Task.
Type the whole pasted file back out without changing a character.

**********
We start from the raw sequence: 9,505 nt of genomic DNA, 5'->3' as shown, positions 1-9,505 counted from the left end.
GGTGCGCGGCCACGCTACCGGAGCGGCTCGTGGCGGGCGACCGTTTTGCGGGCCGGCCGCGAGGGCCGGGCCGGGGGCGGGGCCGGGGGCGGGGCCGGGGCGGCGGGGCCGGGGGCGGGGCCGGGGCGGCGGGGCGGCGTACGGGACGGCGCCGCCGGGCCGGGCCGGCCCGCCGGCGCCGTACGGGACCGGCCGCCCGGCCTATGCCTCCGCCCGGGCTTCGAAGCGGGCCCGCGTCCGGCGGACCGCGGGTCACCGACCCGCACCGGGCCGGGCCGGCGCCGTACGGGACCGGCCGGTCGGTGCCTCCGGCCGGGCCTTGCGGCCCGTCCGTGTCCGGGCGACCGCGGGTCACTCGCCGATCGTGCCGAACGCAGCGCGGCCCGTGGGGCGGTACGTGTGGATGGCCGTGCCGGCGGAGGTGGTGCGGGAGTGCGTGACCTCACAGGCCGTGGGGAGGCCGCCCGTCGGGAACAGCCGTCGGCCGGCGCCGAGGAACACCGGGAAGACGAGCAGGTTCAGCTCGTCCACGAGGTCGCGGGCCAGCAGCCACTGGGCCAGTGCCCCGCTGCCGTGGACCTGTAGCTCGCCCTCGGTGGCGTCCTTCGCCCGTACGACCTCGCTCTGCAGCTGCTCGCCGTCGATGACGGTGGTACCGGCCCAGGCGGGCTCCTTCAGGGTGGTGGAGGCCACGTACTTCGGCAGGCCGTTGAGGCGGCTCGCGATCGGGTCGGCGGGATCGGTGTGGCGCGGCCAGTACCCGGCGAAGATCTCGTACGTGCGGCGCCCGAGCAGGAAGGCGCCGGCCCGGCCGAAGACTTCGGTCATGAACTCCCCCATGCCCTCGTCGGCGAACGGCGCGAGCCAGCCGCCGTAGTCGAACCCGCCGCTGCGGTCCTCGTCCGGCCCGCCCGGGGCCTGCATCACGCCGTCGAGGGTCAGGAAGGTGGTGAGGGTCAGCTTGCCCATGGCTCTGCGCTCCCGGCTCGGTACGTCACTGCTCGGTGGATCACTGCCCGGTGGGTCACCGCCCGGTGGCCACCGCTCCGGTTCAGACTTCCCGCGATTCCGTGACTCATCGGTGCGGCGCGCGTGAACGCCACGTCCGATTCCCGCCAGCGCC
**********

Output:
We start from the raw sequence: 9,505 nt of genomic DNA, 5'->3' as shown, positions 1-9,505 counted from the left end.
GGTGCGCGGCCACGCTACCGGAGCGGCTCGTGGCGGGCGACCGTTTTGCGGGCCGGCCGCGAGGGCCGGGCCGGGGGCGGGGCCGGGGGCGGGGCCGGGGCGGCGGGGCCGGGGGCGGGGCCGGGGCGGCGGGGCGGCGTACGGGACGGCGCCGCCGGGCCGGGCCGGCCCGCCGGCGCCGTACGGGACCGGCCGCCCGGCCTATGCCTCCGCCCGGGCTTCGAAGCGGGCCCGCGTCCGGCGGACCGCGGGTCACCGACCCGCACCGGGCCGGGCCGGCGCCGTACGGGACCGGCCGGTCGGTGCCTCCGGCCGGGCCTTGCGGCCCGTCCGTGTCCGGGCGACCGCGGGTCACTCGCCGATCGTGCCGAACGCAGCGCGGCCCGTGGGGCGGTACGTGTGGATGGCCGTGCCGGCGGAGGTGGTGCGGGAGTGCGTGACCTCACAGGCCGTGGGGAGGCCGCCCGTCGGGAACAGCCGTCGGCCGGCGCCGAGGAACACCGGGAAGACGAGCAGGTTCAGCTCGTCCACGAGGTCGCGGGCCAGCAGCCACTGGGCCAGTGCCCCGCTGCCGTGGACCTGTAGCTCGCCCTCGGTGGCGTCCTTCGCCCGTACGACCTCGCTCTGCAGCTGCTCGCCGTCGATGACGGTGGTACCGGCCCAGGCGGGCTCCTTCAGGGTGGTGGAGGCCACGTACTTCGGCAGGCCGTTGAGGCGGCTCGCGATCGGGTCGGCGGGATCGGTGTGGCGCGGCCAGTACCCGGCGAAGATCTCGTACGTGCGGCGCCCGAGCAGGAAGGCGCCGGCCCGGCCGAAGACTTCGGTCATGAACTCCCCCATGCCCTCGTCGGCGAACGGCGCGAGCCAGCCGCCGTAGTCGAACCCGCCGCTGCGGTCCTCGTCCGGCCCGCCCGGGGCCTGCATCACGCCGTCGAGGGTCAGGAAGGTGGTGAGGGTCAGCTTGCCCATGGCTCTGCGCTCCCGGCTCGGTACGTCACTGCTCGGTGGATCACTGCCCGGTGGGTCACCGCCCGGTGGCCACCGCTCCGGTTCAGACTTCCCGCGATTCCGTGACTCATCGGTGCGGCGCGCGTGAACGCCACGTCCGATTCCCGCCAGCGCC